England stir up past traumas and threaten to make a country love again 0

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As I’ve got older, I’ve started to watch England with a sneer; at times, my detachment from the national side has left me almost indifferent to their fortunes - and, sadly, I suspect that a lot of fans feel the same way.  England have had a soulless, trudging quality for a long time which has made them very dislikeable and very easy to ignore.

But, something changed last night and it was very unwelcome.

My early memories of international football are very painful and, to this day, they amount to the sporting equivalent of the relationship break-up that I never quite got over.  You know those middle-aged people who give up on love and surrender themselves to a life of solitude, Sudokus and ready-meals for one?  Right, well in football terms that was who I was.

England will never hurt me again, because I’ll never allow them to get close enough to be a threat - or at least, that’s been my default position for the last decade.

As Daniel Sturridge, Raheem Sterling and Danny Welbeck danced in among the Italian defenders in Manaus, I felt very uneasy.  That dreadful combination of fear and anticipation re-emerged in my gut and I found myself desperately hoping that we’d beat the Italians.  Normal and patriotic?  Maybe.  But for me, it was unsettling and it disturbed my apathetic equilibrium: I don’t trust England with my heart and I hate becoming emotionally invested in what they do.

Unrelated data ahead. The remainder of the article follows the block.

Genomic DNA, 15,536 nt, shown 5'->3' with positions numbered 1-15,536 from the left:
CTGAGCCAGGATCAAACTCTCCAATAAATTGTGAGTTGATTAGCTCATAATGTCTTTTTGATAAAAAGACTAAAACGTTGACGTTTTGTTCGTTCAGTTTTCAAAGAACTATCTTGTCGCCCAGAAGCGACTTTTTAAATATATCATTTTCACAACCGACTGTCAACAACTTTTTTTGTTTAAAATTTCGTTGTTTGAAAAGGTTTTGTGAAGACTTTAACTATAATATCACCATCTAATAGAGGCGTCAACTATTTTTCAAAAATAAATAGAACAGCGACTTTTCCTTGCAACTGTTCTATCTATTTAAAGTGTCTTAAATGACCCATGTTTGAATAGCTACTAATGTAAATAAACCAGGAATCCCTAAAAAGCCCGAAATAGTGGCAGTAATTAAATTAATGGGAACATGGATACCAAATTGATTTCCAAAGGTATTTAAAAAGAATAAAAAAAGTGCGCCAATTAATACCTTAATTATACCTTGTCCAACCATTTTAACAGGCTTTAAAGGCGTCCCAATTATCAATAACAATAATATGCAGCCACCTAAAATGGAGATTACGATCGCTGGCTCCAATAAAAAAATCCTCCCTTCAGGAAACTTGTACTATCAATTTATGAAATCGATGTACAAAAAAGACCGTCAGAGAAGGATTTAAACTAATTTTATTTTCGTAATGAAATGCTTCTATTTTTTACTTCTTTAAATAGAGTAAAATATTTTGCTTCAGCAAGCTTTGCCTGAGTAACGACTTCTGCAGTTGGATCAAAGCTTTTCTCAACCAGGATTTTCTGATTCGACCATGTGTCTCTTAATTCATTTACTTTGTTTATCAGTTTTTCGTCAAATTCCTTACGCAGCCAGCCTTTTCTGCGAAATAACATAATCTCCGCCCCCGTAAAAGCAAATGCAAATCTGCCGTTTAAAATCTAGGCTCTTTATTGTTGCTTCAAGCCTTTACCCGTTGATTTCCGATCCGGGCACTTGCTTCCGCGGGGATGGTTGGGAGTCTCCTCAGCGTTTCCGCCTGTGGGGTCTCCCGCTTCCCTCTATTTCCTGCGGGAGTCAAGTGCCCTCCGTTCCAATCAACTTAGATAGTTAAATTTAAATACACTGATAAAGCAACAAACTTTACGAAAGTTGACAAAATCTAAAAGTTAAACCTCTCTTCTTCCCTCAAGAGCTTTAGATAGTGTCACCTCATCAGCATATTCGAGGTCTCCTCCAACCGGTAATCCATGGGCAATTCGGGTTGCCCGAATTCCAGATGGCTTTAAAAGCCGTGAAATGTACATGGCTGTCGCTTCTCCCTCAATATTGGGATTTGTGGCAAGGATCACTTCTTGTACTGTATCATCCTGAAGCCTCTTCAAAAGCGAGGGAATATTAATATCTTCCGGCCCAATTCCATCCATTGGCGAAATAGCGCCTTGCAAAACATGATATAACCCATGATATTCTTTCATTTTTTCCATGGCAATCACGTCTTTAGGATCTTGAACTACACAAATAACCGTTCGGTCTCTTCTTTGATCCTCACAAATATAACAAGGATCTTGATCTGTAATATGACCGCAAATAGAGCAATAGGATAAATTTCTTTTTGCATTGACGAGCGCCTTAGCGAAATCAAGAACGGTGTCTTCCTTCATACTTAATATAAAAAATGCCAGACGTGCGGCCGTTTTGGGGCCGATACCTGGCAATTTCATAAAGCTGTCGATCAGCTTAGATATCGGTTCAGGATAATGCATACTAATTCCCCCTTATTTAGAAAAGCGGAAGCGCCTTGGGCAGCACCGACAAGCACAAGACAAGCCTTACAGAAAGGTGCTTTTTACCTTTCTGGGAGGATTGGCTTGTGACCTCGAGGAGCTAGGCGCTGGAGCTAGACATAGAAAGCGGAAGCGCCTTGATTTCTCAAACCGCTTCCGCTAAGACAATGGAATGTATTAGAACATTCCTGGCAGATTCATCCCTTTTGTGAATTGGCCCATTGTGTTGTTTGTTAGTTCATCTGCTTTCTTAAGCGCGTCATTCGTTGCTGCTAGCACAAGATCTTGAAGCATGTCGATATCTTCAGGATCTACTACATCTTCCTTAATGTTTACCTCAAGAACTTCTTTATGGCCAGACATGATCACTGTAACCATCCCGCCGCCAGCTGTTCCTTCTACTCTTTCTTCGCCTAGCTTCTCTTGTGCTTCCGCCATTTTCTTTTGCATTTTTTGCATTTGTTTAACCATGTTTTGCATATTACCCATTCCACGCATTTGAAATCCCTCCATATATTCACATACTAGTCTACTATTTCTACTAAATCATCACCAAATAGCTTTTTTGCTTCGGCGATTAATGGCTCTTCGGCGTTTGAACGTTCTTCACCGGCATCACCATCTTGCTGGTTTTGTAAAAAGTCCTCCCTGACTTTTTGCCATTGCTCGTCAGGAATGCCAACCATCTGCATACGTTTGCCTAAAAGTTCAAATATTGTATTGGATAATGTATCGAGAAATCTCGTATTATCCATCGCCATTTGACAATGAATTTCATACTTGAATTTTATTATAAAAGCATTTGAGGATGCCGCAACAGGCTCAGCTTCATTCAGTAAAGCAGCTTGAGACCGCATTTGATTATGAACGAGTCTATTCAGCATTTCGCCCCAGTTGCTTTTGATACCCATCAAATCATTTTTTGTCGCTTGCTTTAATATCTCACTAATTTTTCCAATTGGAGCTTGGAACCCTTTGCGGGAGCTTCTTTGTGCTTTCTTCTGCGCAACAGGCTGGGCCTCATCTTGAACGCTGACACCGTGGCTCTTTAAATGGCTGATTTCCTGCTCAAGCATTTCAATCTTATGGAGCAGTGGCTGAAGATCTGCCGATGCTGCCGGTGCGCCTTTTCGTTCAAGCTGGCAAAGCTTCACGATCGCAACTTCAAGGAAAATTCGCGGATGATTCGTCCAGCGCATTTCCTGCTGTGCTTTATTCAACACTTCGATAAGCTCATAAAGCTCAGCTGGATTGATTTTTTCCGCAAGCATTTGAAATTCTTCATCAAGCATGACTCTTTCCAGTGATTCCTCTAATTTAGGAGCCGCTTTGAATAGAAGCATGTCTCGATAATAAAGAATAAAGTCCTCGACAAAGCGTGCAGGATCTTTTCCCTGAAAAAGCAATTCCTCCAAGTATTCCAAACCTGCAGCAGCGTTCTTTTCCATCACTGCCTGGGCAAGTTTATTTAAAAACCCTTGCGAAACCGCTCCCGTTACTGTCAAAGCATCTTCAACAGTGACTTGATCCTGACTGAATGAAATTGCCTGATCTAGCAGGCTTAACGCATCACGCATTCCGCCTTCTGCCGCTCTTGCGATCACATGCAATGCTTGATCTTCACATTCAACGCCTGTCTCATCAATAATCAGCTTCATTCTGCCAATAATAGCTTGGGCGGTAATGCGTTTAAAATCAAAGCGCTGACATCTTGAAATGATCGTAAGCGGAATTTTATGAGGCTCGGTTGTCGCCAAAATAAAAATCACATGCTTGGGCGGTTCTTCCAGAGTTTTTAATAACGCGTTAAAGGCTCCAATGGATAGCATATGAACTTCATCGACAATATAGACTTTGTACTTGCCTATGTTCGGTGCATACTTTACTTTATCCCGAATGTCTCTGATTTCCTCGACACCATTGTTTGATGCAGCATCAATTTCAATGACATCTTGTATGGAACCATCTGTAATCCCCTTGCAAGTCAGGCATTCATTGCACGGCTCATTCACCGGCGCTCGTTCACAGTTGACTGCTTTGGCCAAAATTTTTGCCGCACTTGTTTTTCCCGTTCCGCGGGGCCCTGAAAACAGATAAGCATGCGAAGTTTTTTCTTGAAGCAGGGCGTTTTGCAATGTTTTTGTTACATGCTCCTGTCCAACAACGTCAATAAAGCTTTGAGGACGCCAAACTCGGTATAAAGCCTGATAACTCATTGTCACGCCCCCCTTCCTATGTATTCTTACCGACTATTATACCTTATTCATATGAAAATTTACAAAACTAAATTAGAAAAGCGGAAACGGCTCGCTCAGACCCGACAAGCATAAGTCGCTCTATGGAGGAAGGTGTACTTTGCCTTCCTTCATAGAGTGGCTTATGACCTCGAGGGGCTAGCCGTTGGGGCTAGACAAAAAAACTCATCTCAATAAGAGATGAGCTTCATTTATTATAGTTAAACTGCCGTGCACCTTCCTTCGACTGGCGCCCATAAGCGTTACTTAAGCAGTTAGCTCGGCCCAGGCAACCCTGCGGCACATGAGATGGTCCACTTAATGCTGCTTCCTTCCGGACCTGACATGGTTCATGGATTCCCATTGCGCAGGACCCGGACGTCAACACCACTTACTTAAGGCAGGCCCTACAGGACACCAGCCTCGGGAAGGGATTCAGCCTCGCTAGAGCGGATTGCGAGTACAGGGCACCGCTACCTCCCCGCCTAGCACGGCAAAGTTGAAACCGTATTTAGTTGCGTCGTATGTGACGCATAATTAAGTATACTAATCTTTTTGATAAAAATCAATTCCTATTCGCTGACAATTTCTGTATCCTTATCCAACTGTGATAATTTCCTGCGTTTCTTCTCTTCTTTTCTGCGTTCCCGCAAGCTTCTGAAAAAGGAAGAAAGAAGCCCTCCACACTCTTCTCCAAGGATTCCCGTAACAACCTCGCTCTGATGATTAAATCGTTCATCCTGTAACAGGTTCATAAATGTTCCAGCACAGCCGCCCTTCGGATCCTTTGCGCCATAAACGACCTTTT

Contrived indifference is one of the great evils of modern life, but in football it can be a wonderfully warm security blanket.  If you’re not rooting for ‘Stevie G’, ‘Welbz’ and ‘Wazza’, then it’s really impossible for their failure to ruin your tournament experience - emotionally, it’s a very secure place to be.

But we tried so hard last night and we played such refreshingly ambitious football.  How could you not celebrate when Daniel Sturridge prodded in that equaliser?  How could you not laugh at the typically English tragi-accident that befell Gary Lewin?  And how could you not want us to succeed?  There was no John Terry or Ashley Cole, there were no odious players whose misfortune you could enjoy - just fourteen committed Englishman doing their very, very best.

I know where this is going and I know how it will end, but unfortunately I find myself outside my comfort-zone and caring just a little more than I thought I would.

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